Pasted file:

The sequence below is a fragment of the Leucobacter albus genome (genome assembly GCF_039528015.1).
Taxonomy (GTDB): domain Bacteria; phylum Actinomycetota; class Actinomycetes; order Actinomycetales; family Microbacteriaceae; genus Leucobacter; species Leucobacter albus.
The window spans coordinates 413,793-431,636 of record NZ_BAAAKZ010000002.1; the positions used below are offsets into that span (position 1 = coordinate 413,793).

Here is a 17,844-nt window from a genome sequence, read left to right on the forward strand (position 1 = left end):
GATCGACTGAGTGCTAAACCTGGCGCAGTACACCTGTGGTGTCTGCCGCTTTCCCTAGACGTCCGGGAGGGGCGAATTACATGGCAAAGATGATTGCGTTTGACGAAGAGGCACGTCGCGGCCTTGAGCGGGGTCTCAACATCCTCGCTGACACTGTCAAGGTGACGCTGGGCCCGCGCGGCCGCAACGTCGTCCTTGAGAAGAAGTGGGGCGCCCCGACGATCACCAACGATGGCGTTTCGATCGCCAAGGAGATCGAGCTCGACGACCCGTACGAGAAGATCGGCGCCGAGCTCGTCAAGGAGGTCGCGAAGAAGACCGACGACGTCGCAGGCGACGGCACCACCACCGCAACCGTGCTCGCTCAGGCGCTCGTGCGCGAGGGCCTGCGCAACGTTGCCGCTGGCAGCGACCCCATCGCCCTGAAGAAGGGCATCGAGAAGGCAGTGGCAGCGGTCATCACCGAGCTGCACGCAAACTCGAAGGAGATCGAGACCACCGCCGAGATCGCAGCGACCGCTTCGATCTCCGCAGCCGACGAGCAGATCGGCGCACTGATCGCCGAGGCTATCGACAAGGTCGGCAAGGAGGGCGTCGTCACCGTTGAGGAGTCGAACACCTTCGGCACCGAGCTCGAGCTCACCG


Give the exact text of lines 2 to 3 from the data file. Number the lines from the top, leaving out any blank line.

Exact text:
Taxonomy (GTDB): domain Bacteria; phylum Actinomycetota; class Actinomycetes; order Actinomycetales; family Microbacteriaceae; genus Leucobacter; species Leucobacter albus.
The window spans coordinates 413,793-431,636 of record NZ_BAAAKZ010000002.1; the positions used below are offsets into that span (position 1 = coordinate 413,793).